They have our industries and our industry. And we are lagging way behind. Simply stated, while we have been exporting our industrial age to China, we could have been importing their industry, their hard work ethic, their desire to learn, their willingness to work at menial labor for the good of their family, their hunger. That desire that we as Americans used to have has also gone off shore. And that is my lament.

For this is what I saw. I saw Chinese young people in the Guangdong Province, thousands of them, wanting to come to the United States to study. No, they did not want to come to taste the good life, to simply buy a new car and an American house. Those ambitions are being fulfilled in their own hometown because the so-called good life is coming to them. The streets are filled with Mercedes and signs of increasing wealth are everywhere. These young people who came to the information sessions and listened to the presentations are wanting to come to the United States because we still have some of the best universities in the world. And these students want to learn. They want to improve their mind, to increase their understanding of how life works, to gain skills in medicine, business, and some even in the liberal arts. They were hungry to learn. They were motivated to study. They wanted more.

What if we could import that? What if we could in trying to balance the trade between the two countries say we will give you our textile industry if you will give us your industry, your willingness to study extra hours in the evening, to sit through a class and not complain about the reading assignment, to actually understand that learning is hard work and takes great discipline but is essential for the well-being of an individual and certainly for the development of a country.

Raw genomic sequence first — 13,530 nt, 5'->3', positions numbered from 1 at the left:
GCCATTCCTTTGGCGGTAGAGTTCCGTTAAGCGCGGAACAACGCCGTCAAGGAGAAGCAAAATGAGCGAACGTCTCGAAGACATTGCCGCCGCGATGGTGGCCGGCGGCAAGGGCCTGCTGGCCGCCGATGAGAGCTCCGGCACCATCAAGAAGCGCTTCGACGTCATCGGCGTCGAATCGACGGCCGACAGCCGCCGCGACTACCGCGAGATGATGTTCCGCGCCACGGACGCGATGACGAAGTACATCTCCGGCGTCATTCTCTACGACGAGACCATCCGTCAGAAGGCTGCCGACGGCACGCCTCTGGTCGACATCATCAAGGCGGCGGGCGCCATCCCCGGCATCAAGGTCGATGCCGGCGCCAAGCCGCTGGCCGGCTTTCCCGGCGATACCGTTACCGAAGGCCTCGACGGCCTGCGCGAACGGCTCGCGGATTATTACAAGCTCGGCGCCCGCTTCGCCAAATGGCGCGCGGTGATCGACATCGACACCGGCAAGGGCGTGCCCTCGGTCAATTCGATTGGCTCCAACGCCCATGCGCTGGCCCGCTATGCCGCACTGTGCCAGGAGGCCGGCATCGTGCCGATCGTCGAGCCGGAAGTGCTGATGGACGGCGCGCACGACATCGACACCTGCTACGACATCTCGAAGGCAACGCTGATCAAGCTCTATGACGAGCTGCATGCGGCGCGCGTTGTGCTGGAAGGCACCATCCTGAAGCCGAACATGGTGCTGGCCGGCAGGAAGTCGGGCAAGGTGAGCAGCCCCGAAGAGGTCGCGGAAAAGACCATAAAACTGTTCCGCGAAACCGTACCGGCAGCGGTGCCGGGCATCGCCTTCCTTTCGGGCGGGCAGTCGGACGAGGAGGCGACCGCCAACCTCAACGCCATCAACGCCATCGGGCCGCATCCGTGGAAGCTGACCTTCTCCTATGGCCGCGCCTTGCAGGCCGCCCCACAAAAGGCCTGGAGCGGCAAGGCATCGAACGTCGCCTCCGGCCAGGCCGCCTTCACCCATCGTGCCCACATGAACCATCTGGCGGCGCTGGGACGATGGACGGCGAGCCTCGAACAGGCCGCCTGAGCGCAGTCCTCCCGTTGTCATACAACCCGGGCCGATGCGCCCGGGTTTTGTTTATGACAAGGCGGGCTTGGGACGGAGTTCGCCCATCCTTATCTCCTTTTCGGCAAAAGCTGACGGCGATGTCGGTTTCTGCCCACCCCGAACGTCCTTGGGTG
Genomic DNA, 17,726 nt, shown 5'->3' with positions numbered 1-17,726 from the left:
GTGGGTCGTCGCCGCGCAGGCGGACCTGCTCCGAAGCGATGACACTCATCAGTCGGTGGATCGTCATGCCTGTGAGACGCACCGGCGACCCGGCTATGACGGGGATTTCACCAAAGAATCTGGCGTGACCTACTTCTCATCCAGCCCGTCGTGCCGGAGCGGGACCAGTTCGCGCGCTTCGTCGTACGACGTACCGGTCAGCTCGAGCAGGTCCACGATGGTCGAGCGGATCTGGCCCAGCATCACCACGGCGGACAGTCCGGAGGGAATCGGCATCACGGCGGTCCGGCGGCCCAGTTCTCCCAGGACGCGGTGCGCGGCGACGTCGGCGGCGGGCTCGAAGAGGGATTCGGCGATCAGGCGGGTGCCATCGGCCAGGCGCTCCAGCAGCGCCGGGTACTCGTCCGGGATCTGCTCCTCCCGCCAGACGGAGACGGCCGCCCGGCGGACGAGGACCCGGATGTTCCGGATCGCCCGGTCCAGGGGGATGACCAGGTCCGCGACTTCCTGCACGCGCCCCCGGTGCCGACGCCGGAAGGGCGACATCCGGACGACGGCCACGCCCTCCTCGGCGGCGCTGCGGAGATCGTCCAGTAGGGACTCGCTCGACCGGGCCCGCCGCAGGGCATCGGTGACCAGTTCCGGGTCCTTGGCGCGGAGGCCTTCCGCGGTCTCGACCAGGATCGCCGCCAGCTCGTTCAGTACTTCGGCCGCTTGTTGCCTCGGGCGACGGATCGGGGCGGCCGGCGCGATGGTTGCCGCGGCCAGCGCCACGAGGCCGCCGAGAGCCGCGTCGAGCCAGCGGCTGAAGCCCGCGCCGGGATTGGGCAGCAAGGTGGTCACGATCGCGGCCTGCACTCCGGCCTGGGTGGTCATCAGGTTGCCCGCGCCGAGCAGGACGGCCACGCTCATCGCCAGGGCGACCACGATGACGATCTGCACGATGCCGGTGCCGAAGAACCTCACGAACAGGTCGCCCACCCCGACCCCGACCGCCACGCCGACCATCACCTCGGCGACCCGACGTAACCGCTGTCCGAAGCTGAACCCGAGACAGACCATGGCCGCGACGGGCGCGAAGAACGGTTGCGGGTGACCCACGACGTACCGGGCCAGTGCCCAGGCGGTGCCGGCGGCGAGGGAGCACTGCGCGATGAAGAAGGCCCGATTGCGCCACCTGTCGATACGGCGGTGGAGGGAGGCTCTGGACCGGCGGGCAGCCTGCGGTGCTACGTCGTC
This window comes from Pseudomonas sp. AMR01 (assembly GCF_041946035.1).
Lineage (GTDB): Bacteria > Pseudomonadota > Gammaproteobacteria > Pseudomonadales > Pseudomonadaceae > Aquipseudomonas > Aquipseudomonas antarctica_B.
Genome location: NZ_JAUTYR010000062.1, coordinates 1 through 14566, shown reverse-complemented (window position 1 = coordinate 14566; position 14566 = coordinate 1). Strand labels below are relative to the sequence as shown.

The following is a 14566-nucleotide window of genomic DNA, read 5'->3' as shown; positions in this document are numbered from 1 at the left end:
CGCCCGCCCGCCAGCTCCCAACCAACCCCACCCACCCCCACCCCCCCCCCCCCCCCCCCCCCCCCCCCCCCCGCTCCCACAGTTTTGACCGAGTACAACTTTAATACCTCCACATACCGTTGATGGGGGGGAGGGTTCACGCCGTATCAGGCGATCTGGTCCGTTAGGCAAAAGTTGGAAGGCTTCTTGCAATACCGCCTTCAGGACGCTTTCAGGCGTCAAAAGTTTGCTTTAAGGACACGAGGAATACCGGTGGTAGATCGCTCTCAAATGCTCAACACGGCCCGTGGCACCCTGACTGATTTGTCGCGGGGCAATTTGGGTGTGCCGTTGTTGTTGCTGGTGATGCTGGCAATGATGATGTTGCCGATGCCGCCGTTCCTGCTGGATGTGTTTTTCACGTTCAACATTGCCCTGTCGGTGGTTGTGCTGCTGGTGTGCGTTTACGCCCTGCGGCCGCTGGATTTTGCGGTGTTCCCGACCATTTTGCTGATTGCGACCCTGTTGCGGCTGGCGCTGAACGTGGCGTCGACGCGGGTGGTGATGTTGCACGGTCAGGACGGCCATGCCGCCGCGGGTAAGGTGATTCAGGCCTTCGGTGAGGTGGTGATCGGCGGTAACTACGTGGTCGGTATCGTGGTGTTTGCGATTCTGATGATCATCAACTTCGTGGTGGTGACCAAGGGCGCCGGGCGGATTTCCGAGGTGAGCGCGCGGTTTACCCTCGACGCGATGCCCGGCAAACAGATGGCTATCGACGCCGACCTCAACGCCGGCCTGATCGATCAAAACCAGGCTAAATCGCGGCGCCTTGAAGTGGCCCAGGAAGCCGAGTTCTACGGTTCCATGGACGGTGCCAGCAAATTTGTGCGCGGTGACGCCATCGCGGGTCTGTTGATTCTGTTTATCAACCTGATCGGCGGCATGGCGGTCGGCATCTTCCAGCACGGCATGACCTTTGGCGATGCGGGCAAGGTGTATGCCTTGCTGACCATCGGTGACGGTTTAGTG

China, you now have our industries; in return we want your industry! We want our young people to be as hungry to learn as yours are. It is only fair.

Thursday, March 11, 2010

Visting Guandong China in March

I am on my way to Guandong Province, China. I will be visiting five major cities in this most exciting area: Guangzhou, Foshan, Shenzhen, Shantou, and Zhuhai. I will be visiting high schools in each of these areas, meeting with bright, young Chinese students who are looking to USA universities and colleges for their collegiate preparation. I will be telling the story of Wake Forest University to educators, parents, and high school students. This opportunity enables me to weave an early thread of my life back into these years. From 1977-1981, as some of you know, I lived in Taipei, Taiwan and spent a lot of time learning a challenging language for most Americans--Mandarin Chinese. And now, after all of these years, I am able to use those language skills in my work in higher education. Those years I worked with Chinese friends in congregations and worship centers, challenging others to consider the power of faith and spirituality in their life and work. I am still about this process after all of these years but with a different focus. I am delighted to be thinking about the power of education and the opportunities for transformation that learning can bring about. Education can bring about change and can create common opportunities and colloboration for a successful future for both China and the United States. I am delighted to have this opportunity. I will try to provide impressions of this most interesting culture and their place in this ever-changing global market.

Sunday, February 7, 2010

Fierce Landscapes: A Study in Appalachian Religion

I spent two weeks in early January with 22 students from Wake Forest, Emory, Yale, Wesley Seminary, Southern Lutheran Seminary, and the Washington National Cathedral exploring various aspects of Appalachian Religion. Check out facebook page, group site,"Fierce Landscapes: A Study in Appalachian Religion," if you are interested. There you will see our course syllabus, required readings, and travel itinerary for the course.